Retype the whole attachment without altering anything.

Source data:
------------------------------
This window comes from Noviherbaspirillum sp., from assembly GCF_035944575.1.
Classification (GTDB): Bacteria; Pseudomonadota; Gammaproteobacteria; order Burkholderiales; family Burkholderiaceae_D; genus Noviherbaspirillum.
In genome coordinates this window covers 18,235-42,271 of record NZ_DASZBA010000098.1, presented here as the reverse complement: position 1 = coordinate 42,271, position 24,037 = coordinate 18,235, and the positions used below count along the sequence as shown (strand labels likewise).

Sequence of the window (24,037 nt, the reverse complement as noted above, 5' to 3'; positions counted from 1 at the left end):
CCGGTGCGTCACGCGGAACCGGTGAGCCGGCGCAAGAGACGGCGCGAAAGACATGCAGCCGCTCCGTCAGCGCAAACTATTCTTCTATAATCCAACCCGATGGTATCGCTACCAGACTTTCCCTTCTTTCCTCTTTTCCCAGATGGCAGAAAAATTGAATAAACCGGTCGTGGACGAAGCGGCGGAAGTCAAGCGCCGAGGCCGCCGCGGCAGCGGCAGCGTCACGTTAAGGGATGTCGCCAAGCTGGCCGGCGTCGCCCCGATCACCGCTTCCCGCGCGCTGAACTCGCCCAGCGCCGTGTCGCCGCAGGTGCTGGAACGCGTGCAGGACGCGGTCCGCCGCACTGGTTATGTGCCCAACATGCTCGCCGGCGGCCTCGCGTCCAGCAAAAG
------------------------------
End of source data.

This window comes from Noviherbaspirillum sp., from assembly GCF_035944575.1.
Classification (GTDB): Bacteria; Pseudomonadota; Gammaproteobacteria; order Burkholderiales; family Burkholderiaceae_D; genus Noviherbaspirillum.
In genome coordinates this window covers 18,235-42,271 of record NZ_DASZBA010000098.1, presented here as the reverse complement: position 1 = coordinate 42,271, position 24,037 = coordinate 18,235, and the positions used below count along the sequence as shown (strand labels likewise).

Sequence of the window (24,037 nt, the reverse complement as noted above, 5' to 3'; positions counted from 1 at the left end):
CCGGTGCGTCACGCGGAACCGGTGAGCCGGCGCAAGAGACGGCGCGAAAGACATGCAGCCGCTCCGTCAGCGCAAACTATTCTTCTATAATCCAACCCGATGGTATCGCTACCAGACTTTCCCTTCTTTCCTCTTTTCCCAGATGGCAGAAAAATTGAATAAACCGGTCGTGGACGAAGCGGCGGAAGTCAAGCGCCGAGGCCGCCGCGGCAGCGGCAGCGTCACGTTAAGGGATGTCGCCAAGCTGGCCGGCGTCGCCCCGATCACCGCTTCCCGCGCGCTGAACTCGCCCAGCGCCGTGTCGCCGCAGGTGCTGGAACGCGTGCAGGACGCGGTCCGCCGCACTGGTTATGTGCCCAACATGCTCGCCGGCGGCCTCGCGTCCAGCAAAAG